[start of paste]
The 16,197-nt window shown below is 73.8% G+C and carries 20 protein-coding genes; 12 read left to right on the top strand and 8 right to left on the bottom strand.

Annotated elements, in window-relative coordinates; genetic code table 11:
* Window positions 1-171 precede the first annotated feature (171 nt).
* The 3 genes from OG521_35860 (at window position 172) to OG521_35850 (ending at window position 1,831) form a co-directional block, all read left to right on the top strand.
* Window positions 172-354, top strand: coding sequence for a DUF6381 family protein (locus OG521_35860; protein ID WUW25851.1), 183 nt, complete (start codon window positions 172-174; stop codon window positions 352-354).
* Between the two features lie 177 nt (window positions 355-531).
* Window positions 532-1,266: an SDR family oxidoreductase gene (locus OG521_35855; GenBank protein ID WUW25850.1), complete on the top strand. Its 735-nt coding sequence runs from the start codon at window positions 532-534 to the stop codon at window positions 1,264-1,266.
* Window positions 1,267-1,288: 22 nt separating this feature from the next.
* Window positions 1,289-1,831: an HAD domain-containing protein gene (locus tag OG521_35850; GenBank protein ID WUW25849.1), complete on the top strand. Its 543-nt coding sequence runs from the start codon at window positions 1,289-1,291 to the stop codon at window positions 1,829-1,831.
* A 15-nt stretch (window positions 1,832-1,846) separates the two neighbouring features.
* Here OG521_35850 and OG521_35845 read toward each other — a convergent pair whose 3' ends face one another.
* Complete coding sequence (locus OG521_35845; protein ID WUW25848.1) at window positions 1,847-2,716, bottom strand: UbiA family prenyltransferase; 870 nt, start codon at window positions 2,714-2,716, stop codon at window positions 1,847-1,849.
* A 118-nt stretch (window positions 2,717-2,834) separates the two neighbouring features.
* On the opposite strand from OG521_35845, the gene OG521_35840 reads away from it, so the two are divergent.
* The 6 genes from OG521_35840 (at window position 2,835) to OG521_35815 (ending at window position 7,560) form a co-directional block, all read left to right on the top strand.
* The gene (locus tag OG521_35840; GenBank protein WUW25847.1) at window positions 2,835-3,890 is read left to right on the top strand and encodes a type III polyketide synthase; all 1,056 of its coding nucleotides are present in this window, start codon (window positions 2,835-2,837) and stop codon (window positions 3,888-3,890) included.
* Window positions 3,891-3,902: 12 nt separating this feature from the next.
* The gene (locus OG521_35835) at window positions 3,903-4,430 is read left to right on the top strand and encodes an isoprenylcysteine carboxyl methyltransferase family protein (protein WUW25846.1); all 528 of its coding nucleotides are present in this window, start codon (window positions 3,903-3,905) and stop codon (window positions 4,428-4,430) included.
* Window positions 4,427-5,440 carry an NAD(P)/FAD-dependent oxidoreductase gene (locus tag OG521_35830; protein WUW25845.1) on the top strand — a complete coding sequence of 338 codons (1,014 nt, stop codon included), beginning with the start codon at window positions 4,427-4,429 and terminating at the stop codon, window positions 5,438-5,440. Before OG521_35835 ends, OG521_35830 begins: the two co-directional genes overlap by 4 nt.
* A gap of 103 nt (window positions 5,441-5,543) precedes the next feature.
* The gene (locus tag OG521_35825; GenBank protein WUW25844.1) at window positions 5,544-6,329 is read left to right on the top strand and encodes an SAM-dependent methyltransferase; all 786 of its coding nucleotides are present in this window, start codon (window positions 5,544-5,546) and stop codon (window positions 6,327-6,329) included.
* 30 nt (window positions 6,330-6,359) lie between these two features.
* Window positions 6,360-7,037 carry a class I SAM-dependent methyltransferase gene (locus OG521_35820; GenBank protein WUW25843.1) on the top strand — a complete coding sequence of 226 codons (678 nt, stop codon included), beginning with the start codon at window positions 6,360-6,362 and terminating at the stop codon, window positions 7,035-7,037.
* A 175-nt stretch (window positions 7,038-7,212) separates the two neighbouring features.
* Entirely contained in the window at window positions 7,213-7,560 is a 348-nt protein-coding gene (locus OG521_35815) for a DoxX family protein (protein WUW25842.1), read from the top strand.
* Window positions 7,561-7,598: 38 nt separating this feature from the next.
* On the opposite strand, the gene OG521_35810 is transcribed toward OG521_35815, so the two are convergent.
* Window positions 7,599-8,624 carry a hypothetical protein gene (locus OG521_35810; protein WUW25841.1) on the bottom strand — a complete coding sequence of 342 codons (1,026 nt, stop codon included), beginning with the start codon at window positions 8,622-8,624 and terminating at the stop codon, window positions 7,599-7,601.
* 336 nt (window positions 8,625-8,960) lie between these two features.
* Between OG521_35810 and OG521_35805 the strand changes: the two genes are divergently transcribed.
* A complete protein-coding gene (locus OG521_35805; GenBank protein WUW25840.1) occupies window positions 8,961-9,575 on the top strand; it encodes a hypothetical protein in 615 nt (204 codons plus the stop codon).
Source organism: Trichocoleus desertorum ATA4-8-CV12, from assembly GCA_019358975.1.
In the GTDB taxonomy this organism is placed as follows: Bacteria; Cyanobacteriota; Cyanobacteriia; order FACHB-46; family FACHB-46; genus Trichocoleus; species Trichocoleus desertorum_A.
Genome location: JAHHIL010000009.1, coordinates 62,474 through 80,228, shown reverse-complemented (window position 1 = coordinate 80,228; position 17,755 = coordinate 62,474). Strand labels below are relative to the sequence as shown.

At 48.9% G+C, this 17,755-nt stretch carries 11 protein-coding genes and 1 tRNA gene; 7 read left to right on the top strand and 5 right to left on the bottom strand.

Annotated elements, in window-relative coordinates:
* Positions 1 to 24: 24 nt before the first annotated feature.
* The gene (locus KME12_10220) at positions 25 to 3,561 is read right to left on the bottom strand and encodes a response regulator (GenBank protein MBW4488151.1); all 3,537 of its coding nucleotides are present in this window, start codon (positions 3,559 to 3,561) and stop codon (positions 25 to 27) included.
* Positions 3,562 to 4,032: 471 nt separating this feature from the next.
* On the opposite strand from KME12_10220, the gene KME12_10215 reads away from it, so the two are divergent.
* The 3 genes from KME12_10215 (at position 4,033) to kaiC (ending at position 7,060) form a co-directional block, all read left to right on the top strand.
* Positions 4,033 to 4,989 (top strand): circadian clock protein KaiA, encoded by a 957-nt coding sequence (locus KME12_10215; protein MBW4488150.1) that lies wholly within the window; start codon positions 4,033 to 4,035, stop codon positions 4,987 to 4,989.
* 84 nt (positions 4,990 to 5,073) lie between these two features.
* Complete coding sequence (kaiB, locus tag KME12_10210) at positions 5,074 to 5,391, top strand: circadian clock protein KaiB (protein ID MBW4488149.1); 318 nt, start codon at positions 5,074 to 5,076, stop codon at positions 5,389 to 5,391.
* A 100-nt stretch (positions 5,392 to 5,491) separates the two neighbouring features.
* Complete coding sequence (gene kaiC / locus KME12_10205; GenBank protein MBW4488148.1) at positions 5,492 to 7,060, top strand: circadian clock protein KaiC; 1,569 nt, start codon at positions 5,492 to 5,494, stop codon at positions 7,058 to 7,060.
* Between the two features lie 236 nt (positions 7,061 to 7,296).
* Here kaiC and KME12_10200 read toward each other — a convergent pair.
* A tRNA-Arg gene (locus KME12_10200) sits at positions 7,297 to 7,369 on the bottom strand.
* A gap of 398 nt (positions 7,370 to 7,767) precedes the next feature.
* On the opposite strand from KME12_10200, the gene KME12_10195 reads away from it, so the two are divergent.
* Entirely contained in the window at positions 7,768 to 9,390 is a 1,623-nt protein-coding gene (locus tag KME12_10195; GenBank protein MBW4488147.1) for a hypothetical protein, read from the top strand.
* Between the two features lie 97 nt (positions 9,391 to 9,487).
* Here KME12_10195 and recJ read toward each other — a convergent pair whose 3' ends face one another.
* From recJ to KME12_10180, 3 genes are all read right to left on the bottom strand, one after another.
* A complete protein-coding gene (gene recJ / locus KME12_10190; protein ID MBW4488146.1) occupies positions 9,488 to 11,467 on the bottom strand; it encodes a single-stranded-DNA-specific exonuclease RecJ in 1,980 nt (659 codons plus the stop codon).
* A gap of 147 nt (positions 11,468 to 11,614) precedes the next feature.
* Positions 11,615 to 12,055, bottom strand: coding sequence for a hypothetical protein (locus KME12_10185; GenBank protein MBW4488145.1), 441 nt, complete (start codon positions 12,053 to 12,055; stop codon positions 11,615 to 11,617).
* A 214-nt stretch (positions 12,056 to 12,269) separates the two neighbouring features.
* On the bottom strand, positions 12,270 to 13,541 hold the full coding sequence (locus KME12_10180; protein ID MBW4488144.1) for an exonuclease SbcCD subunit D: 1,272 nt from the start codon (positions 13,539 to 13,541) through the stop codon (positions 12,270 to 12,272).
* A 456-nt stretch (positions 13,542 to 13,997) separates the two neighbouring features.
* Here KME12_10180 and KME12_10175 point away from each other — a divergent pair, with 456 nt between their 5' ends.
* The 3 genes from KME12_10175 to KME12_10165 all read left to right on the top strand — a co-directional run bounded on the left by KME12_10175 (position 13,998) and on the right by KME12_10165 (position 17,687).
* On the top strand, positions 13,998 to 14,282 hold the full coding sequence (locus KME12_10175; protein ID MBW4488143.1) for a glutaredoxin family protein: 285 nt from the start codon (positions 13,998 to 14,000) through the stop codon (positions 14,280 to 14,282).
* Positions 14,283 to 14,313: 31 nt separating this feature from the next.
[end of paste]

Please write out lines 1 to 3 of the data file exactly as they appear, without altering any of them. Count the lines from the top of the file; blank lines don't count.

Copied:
The 16,197-nt window shown below is 73.8% G+C and carries 20 protein-coding genes; 12 read left to right on the top strand and 8 right to left on the bottom strand.

Annotated elements, in window-relative coordinates; genetic code table 11:
* Window positions 1-171 precede the first annotated feature (171 nt).